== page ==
Helped out by a strong fiscal year, SGI is preparing an application for a rate decrease. The application will be presented to the Saskatchewan Rate Review Panel later this year.
“Stay tuned, and we’ll be announcing what that decrease is in a couple of months,” SGI President and CEO Andrew Cartmell said.
Cartmell said it’s too early to provide a potential ballpark figure, but any decrease would be a few per cent.
Both sides of SGI’s business, SGI Canada and the SGI Auto-Fund, saw strong years which contribute to this proposed rate reduction.
SGI Canada, which includes home, injury, health and other types of insurance, posted a $59.4 million profit in 2017-18. From that amount, $35.8 million will go back to the province.
SGI also continued their expansion in other provinces, beginning the sale of personal property and auto insurance in Ontario. SGI is also active in B.C., Alberta and Manitoba.
This helped contribute to an 8.7 per cent growth in premiums. The Crown corporation boasted that this is outperforming the industry average of three per cent.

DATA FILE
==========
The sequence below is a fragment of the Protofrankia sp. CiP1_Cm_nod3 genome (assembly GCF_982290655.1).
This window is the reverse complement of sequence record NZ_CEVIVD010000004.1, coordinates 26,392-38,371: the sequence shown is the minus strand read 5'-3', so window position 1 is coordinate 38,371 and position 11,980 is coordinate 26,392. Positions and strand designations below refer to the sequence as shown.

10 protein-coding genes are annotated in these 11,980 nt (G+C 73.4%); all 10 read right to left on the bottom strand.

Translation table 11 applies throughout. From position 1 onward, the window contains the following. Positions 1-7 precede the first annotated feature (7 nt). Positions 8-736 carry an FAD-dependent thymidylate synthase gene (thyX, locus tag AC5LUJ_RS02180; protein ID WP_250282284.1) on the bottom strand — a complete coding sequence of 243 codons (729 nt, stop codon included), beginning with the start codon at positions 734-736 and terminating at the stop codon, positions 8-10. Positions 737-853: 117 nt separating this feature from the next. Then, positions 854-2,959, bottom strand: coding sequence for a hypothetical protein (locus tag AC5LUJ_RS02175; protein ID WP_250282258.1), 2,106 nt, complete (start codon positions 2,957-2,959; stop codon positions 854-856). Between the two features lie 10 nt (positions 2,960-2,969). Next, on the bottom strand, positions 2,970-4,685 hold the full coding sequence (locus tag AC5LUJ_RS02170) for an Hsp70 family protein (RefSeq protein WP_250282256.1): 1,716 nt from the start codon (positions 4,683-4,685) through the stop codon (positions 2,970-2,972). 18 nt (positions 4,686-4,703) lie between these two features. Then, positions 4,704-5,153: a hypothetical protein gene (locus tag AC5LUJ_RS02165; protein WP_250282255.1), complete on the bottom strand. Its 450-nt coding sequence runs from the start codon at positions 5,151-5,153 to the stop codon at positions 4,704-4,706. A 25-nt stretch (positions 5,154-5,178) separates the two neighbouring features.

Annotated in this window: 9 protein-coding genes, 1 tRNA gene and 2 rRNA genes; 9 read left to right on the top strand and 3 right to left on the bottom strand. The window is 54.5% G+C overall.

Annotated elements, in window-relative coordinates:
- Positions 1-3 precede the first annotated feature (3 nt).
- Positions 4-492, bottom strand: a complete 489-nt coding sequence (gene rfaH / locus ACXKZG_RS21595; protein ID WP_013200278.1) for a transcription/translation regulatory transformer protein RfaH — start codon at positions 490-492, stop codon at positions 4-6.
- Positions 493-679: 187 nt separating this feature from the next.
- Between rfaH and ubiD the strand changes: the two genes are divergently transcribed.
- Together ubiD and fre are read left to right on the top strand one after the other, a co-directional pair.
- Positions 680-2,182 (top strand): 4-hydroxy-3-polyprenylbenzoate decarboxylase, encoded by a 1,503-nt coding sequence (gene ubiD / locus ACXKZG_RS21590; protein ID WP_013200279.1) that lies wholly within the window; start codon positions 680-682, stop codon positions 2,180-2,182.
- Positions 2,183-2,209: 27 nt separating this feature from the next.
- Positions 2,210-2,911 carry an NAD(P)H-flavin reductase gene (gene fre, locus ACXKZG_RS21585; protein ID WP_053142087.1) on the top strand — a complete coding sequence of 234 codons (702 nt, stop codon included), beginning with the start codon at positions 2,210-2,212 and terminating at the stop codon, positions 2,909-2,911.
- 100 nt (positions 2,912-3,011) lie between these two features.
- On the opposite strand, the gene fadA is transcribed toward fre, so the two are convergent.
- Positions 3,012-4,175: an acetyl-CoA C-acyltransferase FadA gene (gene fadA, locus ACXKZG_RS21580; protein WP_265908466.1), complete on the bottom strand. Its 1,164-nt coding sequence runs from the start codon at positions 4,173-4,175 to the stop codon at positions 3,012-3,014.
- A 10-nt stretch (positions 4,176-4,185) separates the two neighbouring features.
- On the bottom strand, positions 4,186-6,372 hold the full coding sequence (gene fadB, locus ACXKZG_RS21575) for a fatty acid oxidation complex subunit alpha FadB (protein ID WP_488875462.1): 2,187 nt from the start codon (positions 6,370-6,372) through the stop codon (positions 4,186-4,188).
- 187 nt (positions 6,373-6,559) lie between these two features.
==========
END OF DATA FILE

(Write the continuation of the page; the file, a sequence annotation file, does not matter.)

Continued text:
This continued inter-provincial expansion is central in SGI’s business plans. Their goal is to have both SGI Canada and the Auto-Fund securing more than a billion dollars in premium sales by 2020. SGI Canada saw $802 million in premiums and the SGI Auto-Fund secured $937 million.
“We think we can grow in those other four provinces, and that’s where we’re going to be putting our efforts,” Hargrave said.
In addition to potential financial gain, SGI sees Ontario and B.C. as good areas for growth due to the lack of Prairie storms. Last year, storm claims cost SGI Canada $50.2 million, and the vehicle side saw $33.6 million in claims. A July hail storm in Saskatoon racked up $15.9 million in vehicle claims by itself.
“When we have a policies in Ontario and B.C. It spreads the risk out amongst all five of those provinces, and that’s one of the things that’s key to saving money on those claims,” Hargrave said.
Traffic safety programs continue to be a major part of SGI’s other operations. Last year saw 102 vehicle related fatalities. A high number, but positive movement. These preliminary numbers represent the lowest fatality rates on Saskatchewan’s roads since 1954.
Injuries have also been on a downward trend since 2012.
Hargrave credits these declining figures to anti-impaired driving initiatives like “Be a Good Wingman.”
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